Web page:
Currently, the most popular international sustainability reporting standards are the GRI Standards. The SASB standards, that just like the GRI Standards are now being updated, are equally popular in the English-speaking countries. In Poland, the absolute minimum reporting on non-financial data is in accordance with the requirements of the Accounting Act Art. 49b, which implements the NFRD. Many companies prepare their first non-financial reports basing on the Polish Non-financial Information Standards (SINs, Standardy Informacji Niefinansowych). The most important standards are currently ESRS that will have to be used for preparing reports covering 2024 by companies already subject to NFRD. At MATERIALITY, we work with clients using GRI Standards and in alignment with ESRS.

The term „CO2 emissions” covers in fact emissions of a few greenhouse gases. At MATERIALITY, during our cooperation with clients, we educate about factors that increase or reduce CO2 emissions in scopes 1, 2 and 3 in line with a proven and internationally recognized GHG Protocol methodology and we create de-carbonization plans.

Well-identified and described climate risks do not only meet the TCFD guidelines, something that is necessary to be included in reports written in accordance with the future ESRS, but they are also a valuable insight for the company which will then add such risks to its management system in order to be more resilient to what awaits us in the future. We conduct climate risks assessments using our own proven methodology and the client receives a full report with categorization of the identified risks, threats and opportunities related to climate change.

Circular economy (CE) or closed-loop economy – these terms are used interchangeably.  CE refers to issues such as raw materials and materials, wastes, quality of products and services or business models that promote the switch from linear systems. Qualitative and quantitative indicators related to circular economy are present in the GRI Standards, ESRS and in the Taxonomy and gain importance in the transition to environmentally sustainable activity. CE is an important ESG area in the European Green Deal.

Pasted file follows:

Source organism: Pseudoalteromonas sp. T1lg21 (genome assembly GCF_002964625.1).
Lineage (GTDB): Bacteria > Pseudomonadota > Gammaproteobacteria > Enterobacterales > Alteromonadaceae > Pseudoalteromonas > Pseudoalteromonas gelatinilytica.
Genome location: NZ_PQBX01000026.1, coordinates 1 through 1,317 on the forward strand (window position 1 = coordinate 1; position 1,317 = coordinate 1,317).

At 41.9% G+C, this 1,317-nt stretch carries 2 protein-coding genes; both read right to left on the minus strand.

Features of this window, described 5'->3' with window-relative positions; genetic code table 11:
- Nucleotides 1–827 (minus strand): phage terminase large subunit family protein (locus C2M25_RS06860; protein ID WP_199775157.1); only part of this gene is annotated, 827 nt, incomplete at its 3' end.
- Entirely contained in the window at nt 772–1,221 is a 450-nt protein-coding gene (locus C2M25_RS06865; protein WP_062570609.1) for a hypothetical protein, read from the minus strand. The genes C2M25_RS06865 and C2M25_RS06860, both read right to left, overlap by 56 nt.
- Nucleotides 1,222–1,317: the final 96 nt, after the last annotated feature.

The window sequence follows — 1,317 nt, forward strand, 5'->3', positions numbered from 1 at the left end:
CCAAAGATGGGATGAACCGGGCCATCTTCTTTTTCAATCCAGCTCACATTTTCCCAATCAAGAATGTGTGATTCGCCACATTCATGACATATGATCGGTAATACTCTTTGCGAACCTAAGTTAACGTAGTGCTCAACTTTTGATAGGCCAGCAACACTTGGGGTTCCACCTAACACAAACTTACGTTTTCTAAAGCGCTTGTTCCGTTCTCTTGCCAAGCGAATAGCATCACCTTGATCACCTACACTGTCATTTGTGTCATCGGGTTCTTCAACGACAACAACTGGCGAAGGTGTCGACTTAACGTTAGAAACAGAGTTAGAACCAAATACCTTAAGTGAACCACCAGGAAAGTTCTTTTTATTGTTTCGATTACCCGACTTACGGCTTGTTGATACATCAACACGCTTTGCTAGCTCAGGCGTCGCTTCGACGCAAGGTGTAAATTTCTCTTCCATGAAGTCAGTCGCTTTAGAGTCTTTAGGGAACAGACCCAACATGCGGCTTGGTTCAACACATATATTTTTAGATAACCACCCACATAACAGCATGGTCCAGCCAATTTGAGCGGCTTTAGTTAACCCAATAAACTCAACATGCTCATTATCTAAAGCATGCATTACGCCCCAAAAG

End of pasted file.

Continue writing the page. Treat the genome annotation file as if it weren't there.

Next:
ESG materiality assessment, similarly to accounting, defines what the company should report on. Such assessment should be conducted by each and every larger organization and the results of the assessment will be used while working on an ESG report or strategy. Important: so far, in line with the GRI standards, companies showed a materiality matrix which depicted materiality of a given ESG topic from the perspective of external stakeholders as well as of the organization itself, but now the updated GRI Standards and the future ESRS introduce the so-called double materiality principle. The principle introduces a new definition and new parameters of ESG matters’ materiality for the company – we assess what is the negative impact of the company on the environment and on people and how ESG matters impact the company. Conducting materiality assessments is a requirement described in the 2021 GRI Standards and ESRS. At MATERIALITY we already carry out materiality assessments for clients in accordance with the 2021 GRI Standards and ESRS.

It is an abbreviation for the Corporate Sustainability Due Diligence Directive which is currently being processed. The document will impose a requirement on companies to manage environmental and social risks both in their supply chain and their whole value chain. This means that companies will be responsible for what happens at their suppliers and subcontractors. More information on what companies and from when will be covered by these regulations can be found HERE.